I’ve spent a lot of years being in debt. Basically, I’ve been in debt since I left home for college at 17 years old. The thing is, while I was a hard worker but I didn’t have the type of financial education that is shared through generations of wealth building. I didn’t have lessons on saving, investing, and generational wealth building through purchasing property.
I come from a family of people who worked in towel factories, at ADM (corn syrup producer), and Firestone tires. The thing is the people in my family did save money, buy homes, and send some of their kids to college. They were frugal, lived in an inexpensive town in the mid-west, and were able to live the life that they dreamed about. I don’t think that the older people in my family would understand my current indebted life. They would think that it’s just common sense that you spend less than you earn. Of course you should save at least 10% of your salary! And delay gratification a no brainer! They were able to do it…the question is why couldn’t I? During my indebted life I dressed nicely, I ate great food, and I traveled the world. Once someone I worked with joked about how young people now a days retire first and then work hard later. How prophetic those words were.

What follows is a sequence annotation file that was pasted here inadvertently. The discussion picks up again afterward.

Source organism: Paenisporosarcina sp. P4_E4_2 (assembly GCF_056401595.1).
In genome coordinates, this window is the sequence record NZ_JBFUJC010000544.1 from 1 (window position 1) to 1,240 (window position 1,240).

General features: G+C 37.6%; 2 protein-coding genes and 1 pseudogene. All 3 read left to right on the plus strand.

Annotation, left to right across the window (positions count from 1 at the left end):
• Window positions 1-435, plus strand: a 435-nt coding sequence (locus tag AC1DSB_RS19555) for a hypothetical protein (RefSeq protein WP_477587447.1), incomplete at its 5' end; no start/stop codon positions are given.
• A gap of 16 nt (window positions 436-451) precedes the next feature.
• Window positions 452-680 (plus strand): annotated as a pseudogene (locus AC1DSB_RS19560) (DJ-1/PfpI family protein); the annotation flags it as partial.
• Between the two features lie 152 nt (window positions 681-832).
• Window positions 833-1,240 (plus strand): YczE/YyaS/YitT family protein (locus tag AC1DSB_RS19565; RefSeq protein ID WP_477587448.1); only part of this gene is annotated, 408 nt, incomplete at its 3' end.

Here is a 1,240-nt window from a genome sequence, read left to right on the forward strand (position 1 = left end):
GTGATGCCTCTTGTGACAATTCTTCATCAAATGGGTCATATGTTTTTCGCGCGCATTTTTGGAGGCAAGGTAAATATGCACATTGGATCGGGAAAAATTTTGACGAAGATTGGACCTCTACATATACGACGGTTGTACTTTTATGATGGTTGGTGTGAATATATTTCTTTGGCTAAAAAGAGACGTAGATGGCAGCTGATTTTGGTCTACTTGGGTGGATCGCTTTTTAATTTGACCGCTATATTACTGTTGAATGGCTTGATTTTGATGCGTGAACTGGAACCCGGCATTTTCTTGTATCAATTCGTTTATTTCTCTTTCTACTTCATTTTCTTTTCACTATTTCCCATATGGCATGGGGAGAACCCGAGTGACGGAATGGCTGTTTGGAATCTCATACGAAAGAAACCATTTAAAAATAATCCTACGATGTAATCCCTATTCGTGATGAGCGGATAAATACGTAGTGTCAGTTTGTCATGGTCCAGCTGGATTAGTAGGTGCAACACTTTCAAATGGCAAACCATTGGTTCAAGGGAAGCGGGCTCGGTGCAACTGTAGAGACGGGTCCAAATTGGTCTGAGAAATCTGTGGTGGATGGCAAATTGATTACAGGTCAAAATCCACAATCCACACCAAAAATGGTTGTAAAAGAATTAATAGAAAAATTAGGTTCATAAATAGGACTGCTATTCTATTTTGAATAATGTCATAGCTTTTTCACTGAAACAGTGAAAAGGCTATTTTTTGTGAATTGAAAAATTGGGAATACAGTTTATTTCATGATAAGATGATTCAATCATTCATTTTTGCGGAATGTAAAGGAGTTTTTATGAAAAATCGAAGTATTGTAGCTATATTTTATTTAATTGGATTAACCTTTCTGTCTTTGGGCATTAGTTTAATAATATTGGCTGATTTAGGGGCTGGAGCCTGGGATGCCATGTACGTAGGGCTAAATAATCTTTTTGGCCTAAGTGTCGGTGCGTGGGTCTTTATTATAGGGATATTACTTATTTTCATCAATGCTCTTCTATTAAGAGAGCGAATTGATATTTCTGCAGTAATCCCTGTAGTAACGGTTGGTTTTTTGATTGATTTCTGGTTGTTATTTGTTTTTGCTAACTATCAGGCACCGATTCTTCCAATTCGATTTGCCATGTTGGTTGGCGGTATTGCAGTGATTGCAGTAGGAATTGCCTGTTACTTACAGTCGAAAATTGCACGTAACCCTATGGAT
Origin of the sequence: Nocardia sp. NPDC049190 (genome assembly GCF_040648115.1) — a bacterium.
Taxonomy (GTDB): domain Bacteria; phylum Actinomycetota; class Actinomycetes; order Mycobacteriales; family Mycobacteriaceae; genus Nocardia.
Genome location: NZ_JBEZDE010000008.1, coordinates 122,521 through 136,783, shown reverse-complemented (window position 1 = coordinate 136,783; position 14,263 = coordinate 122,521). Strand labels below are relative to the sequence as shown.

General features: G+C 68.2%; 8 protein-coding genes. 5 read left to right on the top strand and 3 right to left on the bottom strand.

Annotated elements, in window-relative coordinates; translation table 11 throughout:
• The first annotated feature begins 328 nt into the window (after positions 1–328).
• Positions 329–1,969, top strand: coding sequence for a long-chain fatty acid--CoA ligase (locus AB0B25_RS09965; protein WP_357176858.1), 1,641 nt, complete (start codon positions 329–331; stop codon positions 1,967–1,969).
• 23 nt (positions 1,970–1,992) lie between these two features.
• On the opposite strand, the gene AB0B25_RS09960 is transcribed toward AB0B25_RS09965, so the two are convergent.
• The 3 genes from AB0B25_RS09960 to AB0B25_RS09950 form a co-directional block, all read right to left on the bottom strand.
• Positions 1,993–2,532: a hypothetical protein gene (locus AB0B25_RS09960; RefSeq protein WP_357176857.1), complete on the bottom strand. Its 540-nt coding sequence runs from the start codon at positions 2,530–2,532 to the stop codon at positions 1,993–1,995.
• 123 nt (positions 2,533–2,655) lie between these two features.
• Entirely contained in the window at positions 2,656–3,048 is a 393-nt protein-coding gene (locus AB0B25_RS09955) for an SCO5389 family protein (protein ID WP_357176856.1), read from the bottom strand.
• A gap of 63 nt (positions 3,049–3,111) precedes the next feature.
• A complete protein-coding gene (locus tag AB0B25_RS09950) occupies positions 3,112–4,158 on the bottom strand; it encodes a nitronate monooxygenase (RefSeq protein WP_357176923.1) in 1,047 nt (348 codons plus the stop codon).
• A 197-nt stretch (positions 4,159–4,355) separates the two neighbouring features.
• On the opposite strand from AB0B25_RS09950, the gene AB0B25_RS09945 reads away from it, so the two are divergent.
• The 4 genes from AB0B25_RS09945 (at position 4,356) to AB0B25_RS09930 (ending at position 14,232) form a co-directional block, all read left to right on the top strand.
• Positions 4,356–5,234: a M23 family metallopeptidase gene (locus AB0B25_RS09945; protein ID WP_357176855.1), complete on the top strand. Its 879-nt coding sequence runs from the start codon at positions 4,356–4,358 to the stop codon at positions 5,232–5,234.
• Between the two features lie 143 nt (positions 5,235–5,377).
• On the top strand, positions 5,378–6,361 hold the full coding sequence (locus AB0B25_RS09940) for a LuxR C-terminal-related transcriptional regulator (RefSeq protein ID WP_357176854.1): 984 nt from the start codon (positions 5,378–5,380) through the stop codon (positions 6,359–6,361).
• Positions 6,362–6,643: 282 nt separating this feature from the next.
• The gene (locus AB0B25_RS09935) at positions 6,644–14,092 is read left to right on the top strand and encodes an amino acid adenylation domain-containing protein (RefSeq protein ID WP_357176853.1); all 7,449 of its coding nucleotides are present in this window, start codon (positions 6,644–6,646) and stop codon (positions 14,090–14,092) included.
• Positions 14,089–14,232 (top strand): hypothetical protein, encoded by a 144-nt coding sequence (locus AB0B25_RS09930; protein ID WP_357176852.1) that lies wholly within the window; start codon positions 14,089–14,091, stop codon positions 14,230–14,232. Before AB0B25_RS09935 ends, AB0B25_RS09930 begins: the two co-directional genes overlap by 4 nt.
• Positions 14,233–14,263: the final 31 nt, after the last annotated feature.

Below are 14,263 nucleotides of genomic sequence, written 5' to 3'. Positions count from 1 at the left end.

As I begin the 2-3 year debt repayment process I reflect on all of my financial choices and for a brief second think-what if? What if I hadn’t gone to the expensive private university? What if I hadn’t shopped like a rock star? What if I’d stayed in most nights instead of partying every week and dancing on the table tops? Fewer dinners out? Not as many trips? Even though I’m feeling the pain of those decisions and I do have a number of regrets those mistakes and experiences have shaped and created the person that I am today. I would not wish the anxiety, stress, doubts, or pain that I’ve experienced because of this situation on anyone else.
The sad thing is my story is not that uncommon and I find that really sad. I hear people talking about their debt woes, their fears, and feelings of helplessness on the bus, in the mall, and in passing. We are experiencing a crisis of confidence in ourselves. When did we stop trusting our instincts, listening to the voice in our head that says purchasing a $350, 000 home with an adjustable mortgage is a bad idea on a teacher’s salary? When did we stop pausing to reflect on the fact that a $35,000 car on a small business manager’s salary is probably a little expensive for their wage? When did we become so greedy for a future that we needed to earn.
As I slowly say goodbye to my indebted years I wonder what the hell was I thinking? Clearly I wasn’t. The indebted life has been such a big part of my life that I am amazed that there is another way to live.
I’m afraid. To give up such a bad habit is scary. I don’t want to fail. We’ll see how it goes.